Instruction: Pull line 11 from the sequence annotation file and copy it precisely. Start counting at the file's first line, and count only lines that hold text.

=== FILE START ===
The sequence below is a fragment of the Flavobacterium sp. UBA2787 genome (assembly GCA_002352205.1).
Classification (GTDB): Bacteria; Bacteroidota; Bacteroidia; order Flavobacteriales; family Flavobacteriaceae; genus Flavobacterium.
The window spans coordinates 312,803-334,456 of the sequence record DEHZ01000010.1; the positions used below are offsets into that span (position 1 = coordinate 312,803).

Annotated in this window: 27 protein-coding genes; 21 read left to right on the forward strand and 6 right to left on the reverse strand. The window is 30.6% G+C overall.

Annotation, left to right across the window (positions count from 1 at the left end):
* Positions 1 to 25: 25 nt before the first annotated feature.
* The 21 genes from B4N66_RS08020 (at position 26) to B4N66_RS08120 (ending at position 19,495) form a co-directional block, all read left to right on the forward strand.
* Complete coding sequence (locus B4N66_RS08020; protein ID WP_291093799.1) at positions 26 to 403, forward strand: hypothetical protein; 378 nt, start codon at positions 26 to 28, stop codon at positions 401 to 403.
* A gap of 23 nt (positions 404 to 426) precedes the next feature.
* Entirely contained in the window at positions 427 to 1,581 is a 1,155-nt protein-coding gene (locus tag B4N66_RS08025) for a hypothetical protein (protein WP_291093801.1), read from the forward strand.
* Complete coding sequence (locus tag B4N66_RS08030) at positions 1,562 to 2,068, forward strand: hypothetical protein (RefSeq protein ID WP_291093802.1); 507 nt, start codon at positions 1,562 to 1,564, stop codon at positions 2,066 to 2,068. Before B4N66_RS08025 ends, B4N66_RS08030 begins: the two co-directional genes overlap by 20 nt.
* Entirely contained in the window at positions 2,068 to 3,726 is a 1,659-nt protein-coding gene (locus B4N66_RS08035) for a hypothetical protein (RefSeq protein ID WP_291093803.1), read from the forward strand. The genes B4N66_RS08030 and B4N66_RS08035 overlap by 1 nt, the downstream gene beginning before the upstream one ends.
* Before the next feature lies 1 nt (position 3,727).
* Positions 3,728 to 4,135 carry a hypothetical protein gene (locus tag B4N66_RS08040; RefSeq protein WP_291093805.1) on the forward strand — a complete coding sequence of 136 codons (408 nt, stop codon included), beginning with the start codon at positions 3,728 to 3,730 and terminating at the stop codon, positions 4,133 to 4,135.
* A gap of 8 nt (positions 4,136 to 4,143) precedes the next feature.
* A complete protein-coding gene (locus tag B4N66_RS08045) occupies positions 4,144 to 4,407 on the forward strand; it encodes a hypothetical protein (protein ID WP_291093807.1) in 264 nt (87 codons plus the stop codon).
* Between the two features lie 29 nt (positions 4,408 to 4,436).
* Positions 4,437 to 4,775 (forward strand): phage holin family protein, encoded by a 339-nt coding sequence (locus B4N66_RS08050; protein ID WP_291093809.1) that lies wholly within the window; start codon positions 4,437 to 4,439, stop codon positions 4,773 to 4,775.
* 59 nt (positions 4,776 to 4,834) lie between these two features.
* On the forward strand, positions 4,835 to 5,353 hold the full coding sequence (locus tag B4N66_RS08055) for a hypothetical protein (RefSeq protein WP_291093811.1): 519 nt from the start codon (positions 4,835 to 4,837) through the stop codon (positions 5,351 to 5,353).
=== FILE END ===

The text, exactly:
* Complete coding sequence (locus tag B4N66_RS08030) at positions 1,562 to 2,068, forward strand: hypothetical protein (RefSeq protein ID WP_291093802.1); 507 nt, start codon at positions 1,562 to 1,564, stop codon at positions 2,066 to 2,068. Before B4N66_RS08025 ends, B4N66_RS08030 begins: the two co-directional genes overlap by 20 nt.